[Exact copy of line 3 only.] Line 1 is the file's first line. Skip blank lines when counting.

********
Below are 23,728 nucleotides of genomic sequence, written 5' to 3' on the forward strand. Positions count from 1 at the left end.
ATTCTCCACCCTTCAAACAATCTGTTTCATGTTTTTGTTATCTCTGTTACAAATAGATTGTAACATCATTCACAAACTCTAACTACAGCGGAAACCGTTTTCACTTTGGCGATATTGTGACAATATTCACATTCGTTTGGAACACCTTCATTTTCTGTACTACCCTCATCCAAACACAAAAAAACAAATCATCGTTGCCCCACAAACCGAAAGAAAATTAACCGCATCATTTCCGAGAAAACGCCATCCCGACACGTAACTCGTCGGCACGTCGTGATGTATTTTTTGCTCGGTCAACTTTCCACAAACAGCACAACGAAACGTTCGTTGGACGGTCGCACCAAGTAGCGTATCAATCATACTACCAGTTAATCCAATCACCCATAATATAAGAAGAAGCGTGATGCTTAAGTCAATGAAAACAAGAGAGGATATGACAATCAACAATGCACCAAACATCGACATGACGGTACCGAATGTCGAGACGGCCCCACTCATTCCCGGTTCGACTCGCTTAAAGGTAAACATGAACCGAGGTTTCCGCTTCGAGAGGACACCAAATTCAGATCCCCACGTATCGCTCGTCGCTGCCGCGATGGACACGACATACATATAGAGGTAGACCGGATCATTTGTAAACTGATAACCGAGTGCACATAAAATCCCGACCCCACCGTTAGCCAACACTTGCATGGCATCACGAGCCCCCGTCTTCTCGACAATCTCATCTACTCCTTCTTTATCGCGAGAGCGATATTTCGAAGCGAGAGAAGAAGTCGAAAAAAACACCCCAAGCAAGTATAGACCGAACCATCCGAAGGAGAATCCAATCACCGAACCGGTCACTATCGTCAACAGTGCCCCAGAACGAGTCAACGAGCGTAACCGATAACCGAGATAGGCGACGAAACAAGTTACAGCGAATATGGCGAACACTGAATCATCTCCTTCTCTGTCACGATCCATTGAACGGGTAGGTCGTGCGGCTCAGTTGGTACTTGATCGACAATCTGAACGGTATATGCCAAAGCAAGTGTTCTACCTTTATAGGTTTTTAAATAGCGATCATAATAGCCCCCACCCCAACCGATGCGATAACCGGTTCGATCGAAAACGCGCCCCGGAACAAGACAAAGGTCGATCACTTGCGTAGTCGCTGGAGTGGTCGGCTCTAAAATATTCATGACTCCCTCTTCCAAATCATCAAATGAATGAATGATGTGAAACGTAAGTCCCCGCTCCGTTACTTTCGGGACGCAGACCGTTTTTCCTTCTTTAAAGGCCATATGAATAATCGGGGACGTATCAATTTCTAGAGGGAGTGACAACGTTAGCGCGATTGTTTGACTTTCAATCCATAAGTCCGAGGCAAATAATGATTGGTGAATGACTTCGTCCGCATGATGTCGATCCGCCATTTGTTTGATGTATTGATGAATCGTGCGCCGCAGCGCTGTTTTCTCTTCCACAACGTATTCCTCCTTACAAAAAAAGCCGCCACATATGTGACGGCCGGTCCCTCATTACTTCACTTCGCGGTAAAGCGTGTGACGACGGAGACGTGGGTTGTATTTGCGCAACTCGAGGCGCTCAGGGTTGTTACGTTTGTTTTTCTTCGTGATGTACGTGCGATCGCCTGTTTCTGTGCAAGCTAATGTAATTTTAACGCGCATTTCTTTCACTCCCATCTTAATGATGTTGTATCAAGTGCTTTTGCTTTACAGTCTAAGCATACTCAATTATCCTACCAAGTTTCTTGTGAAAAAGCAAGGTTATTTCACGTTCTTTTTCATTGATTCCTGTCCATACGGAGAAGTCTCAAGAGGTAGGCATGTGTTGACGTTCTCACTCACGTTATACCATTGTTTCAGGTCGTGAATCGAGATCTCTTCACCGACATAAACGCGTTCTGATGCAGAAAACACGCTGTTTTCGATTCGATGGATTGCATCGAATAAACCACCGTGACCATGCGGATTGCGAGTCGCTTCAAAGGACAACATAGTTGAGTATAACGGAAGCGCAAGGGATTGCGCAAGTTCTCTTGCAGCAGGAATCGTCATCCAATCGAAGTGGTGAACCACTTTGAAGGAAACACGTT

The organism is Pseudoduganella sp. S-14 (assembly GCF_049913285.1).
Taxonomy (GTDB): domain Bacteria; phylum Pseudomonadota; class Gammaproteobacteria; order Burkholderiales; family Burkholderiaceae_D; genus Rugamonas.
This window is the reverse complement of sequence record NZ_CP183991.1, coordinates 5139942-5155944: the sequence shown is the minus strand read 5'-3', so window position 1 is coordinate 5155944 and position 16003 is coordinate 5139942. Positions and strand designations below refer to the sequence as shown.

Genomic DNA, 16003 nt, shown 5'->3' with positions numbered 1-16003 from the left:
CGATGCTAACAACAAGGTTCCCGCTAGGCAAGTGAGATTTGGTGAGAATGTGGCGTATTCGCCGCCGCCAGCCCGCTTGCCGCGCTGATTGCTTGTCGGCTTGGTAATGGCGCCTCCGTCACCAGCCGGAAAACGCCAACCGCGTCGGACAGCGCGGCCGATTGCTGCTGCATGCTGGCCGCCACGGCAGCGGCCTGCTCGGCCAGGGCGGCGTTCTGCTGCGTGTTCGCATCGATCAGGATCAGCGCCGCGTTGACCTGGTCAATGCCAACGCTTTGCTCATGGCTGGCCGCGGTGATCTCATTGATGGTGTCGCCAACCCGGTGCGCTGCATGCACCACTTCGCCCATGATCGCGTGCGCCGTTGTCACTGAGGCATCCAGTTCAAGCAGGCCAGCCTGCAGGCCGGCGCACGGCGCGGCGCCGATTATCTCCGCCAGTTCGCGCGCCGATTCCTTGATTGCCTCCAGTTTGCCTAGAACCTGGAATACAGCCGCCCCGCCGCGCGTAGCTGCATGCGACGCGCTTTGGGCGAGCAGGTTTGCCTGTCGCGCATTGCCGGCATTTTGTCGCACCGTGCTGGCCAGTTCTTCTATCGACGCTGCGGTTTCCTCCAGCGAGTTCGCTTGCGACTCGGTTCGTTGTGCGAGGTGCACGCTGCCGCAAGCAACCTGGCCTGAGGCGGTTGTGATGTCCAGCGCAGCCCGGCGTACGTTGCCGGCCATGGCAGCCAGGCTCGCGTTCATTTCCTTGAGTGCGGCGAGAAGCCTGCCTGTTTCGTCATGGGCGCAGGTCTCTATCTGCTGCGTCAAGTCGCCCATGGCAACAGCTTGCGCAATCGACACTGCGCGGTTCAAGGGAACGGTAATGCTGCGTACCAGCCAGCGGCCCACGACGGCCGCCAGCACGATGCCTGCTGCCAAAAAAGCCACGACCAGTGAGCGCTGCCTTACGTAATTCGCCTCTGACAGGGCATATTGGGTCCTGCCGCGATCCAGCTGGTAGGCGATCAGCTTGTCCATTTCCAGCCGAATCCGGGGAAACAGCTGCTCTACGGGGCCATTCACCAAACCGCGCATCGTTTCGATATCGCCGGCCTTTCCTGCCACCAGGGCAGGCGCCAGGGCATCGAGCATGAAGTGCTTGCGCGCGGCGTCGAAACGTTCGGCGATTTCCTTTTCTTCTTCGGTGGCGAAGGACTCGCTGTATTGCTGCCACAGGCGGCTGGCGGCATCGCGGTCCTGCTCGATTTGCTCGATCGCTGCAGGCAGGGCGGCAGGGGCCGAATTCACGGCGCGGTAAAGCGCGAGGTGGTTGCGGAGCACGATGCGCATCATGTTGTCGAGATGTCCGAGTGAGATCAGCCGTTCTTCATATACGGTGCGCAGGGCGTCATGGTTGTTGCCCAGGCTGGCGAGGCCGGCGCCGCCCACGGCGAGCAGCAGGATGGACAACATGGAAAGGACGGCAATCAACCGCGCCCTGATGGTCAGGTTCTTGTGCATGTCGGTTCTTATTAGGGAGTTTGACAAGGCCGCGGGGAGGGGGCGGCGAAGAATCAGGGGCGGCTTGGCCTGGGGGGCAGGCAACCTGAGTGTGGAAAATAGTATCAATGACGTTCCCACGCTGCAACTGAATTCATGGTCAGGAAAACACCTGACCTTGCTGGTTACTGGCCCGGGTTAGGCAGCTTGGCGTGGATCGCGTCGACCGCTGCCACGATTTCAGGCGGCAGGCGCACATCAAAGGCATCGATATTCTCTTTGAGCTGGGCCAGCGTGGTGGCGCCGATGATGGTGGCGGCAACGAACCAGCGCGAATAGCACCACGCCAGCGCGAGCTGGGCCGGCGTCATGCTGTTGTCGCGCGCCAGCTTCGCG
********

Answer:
The organism is Pseudoduganella sp. S-14 (assembly GCF_049913285.1).